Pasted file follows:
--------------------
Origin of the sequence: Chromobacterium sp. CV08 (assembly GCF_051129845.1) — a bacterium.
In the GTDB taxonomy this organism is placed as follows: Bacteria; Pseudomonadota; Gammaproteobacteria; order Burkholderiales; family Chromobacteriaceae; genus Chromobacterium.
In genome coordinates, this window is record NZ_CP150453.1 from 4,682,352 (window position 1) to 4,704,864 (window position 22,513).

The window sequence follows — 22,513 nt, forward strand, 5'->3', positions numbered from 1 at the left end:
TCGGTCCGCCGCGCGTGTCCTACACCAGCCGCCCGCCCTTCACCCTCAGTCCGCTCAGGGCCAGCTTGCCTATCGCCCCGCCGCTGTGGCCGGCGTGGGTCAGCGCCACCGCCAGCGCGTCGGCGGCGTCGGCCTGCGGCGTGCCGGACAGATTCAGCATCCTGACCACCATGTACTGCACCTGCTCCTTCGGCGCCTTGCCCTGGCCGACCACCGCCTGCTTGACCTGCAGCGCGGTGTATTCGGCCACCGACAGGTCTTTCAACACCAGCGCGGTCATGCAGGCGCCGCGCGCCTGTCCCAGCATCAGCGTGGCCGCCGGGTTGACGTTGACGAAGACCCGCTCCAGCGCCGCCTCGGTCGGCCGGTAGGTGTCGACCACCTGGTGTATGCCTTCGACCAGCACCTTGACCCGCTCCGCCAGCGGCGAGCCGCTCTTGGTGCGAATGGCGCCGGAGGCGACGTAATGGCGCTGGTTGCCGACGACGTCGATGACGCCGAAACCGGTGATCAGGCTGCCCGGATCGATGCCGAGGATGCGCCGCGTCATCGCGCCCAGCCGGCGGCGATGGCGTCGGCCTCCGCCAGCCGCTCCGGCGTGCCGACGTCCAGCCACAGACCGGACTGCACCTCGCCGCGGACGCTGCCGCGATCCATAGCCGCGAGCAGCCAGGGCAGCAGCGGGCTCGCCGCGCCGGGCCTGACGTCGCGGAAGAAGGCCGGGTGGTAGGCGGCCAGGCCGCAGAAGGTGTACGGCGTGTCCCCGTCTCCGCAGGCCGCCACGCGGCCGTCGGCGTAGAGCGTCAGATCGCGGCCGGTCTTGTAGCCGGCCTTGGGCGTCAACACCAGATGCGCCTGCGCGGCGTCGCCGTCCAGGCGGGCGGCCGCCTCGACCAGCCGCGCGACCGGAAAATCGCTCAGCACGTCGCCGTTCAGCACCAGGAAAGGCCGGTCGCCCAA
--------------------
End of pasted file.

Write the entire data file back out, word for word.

Origin of the sequence: Chromobacterium sp. CV08 (assembly GCF_051129845.1) — a bacterium.
In the GTDB taxonomy this organism is placed as follows: Bacteria; Pseudomonadota; Gammaproteobacteria; order Burkholderiales; family Chromobacteriaceae; genus Chromobacterium.
In genome coordinates, this window is record NZ_CP150453.1 from 4,682,352 (window position 1) to 4,704,864 (window position 22,513).

The window sequence follows — 22,513 nt, forward strand, 5'->3', positions numbered from 1 at the left end:
TCGGTCCGCCGCGCGTGTCCTACACCAGCCGCCCGCCCTTCACCCTCAGTCCGCTCAGGGCCAGCTTGCCTATCGCCCCGCCGCTGTGGCCGGCGTGGGTCAGCGCCACCGCCAGCGCGTCGGCGGCGTCGGCCTGCGGCGTGCCGGACAGATTCAGCATCCTGACCACCATGTACTGCACCTGCTCCTTCGGCGCCTTGCCCTGGCCGACCACCGCCTGCTTGACCTGCAGCGCGGTGTATTCGGCCACCGACAGGTCTTTCAACACCAGCGCGGTCATGCAGGCGCCGCGCGCCTGTCCCAGCATCAGCGTGGCCGCCGGGTTGACGTTGACGAAGACCCGCTCCAGCGCCGCCTCGGTCGGCCGGTAGGTGTCGACCACCTGGTGTATGCCTTCGACCAGCACCTTGACCCGCTCCGCCAGCGGCGAGCCGCTCTTGGTGCGAATGGCGCCGGAGGCGACGTAATGGCGCTGGTTGCCGACGACGTCGATGACGCCGAAACCGGTGATCAGGCTGCCCGGATCGATGCCGAGGATGCGCCGCGTCATCGCGCCCAGCCGGCGGCGATGGCGTCGGCCTCCGCCAGCCGCTCCGGCGTGCCGACGTCCAGCCACAGACCGGACTGCACCTCGCCGCGGACGCTGCCGCGATCCATAGCCGCGAGCAGCCAGGGCAGCAGCGGGCTCGCCGCGCCGGGCCTGACGTCGCGGAAGAAGGCCGGGTGGTAGGCGGCCAGGCCGCAGAAGGTGTACGGCGTGTCCCCGTCTCCGCAGGCCGCCACGCGGCCGTCGGCGTAGAGCGTCAGATCGCGGCCGGTCTTGTAGCCGGCCTTGGGCGTCAACACCAGATGCGCCTGCGCGGCGTCGCCGTCCAGGCGGGCGGCCGCCTCGACCAGCCGCGCGACCGGAAAATCGCTCAGCACGTCGCCGTTCAGCACCAGGAAAGGCCGGTCGCCCAA